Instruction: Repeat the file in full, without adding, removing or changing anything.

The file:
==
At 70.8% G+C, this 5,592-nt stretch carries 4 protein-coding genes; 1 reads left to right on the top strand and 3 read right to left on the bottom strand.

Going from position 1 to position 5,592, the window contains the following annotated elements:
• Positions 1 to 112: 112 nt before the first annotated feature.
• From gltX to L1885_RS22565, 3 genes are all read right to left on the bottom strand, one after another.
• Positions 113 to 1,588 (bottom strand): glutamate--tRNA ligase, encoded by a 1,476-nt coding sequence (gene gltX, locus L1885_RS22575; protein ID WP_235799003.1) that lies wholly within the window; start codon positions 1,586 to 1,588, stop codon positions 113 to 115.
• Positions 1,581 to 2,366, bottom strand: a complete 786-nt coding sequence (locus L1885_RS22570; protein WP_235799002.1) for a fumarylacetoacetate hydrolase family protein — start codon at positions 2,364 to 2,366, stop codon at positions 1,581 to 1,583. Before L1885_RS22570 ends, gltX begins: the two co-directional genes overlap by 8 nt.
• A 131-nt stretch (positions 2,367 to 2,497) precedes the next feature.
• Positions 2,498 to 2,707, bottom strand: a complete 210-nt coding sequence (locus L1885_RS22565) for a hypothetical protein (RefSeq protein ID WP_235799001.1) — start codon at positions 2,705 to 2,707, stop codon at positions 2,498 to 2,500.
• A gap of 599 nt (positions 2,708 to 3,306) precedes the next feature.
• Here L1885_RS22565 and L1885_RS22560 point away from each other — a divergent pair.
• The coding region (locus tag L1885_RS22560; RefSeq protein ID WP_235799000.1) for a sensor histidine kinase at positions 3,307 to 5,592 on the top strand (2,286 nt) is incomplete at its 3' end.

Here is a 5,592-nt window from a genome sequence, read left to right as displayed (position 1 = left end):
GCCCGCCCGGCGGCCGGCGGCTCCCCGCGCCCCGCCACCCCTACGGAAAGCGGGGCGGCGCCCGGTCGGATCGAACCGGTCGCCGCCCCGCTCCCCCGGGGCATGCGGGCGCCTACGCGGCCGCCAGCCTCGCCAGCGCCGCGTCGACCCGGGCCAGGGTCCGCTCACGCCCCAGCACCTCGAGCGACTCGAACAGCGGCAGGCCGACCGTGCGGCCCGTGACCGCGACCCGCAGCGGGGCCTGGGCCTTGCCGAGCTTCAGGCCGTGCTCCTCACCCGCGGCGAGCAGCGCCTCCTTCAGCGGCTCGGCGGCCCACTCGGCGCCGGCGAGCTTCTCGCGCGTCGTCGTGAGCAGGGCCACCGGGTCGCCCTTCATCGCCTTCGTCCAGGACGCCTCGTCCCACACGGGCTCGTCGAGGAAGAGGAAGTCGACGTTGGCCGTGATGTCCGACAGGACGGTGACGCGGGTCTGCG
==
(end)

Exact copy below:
At 70.8% G+C, this 5,592-nt stretch carries 4 protein-coding genes; 1 reads left to right on the top strand and 3 read right to left on the bottom strand.

Going from position 1 to position 5,592, the window contains the following annotated elements:
• Positions 1 to 112: 112 nt before the first annotated feature.
• From gltX to L1885_RS22565, 3 genes are all read right to left on the bottom strand, one after another.
• Positions 113 to 1,588 (bottom strand): glutamate--tRNA ligase, encoded by a 1,476-nt coding sequence (gene gltX, locus L1885_RS22575; protein ID WP_235799003.1) that lies wholly within the window; start codon positions 1,586 to 1,588, stop codon positions 113 to 115.
• Positions 1,581 to 2,366, bottom strand: a complete 786-nt coding sequence (locus L1885_RS22570; protein WP_235799002.1) for a fumarylacetoacetate hydrolase family protein — start codon at positions 2,364 to 2,366, stop codon at positions 1,581 to 1,583. Before L1885_RS22570 ends, gltX begins: the two co-directional genes overlap by 8 nt.
• A 131-nt stretch (positions 2,367 to 2,497) precedes the next feature.
• Positions 2,498 to 2,707, bottom strand: a complete 210-nt coding sequence (locus L1885_RS22565) for a hypothetical protein (RefSeq protein ID WP_235799001.1) — start codon at positions 2,705 to 2,707, stop codon at positions 2,498 to 2,500.
• A gap of 599 nt (positions 2,708 to 3,306) precedes the next feature.
• Here L1885_RS22565 and L1885_RS22560 point away from each other — a divergent pair.
• The coding region (locus tag L1885_RS22560; RefSeq protein ID WP_235799000.1) for a sensor histidine kinase at positions 3,307 to 5,592 on the top strand (2,286 nt) is incomplete at its 3' end.

Here is a 5,592-nt window from a genome sequence, read left to right as displayed (position 1 = left end):
GCCCGCCCGGCGGCCGGCGGCTCCCCGCGCCCCGCCACCCCTACGGAAAGCGGGGCGGCGCCCGGTCGGATCGAACCGGTCGCCGCCCCGCTCCCCCGGGGCATGCGGGCGCCTACGCGGCCGCCAGCCTCGCCAGCGCCGCGTCGACCCGGGCCAGGGTCCGCTCACGCCCCAGCACCTCGAGCGACTCGAACAGCGGCAGGCCGACCGTGCGGCCCGTGACCGCGACCCGCAGCGGGGCCTGGGCCTTGCCGAGCTTCAGGCCGTGCTCCTCACCCGCGGCGAGCAGCGCCTCCTTCAGCGGCTCGGCGGCCCACTCGGCGCCGGCGAGCTTCTCGCGCGTCGTCGTGAGCAGGGCCACCGGGTCGCCCTTCATCGCCTTCGTCCAGGACGCCTCGTCCCACACGGGCTCGTCGAGGAAGAGGAAGTCGACGTTGGCCGTGATGTCCGACAGGACGGTGACGCGGGTCTGCG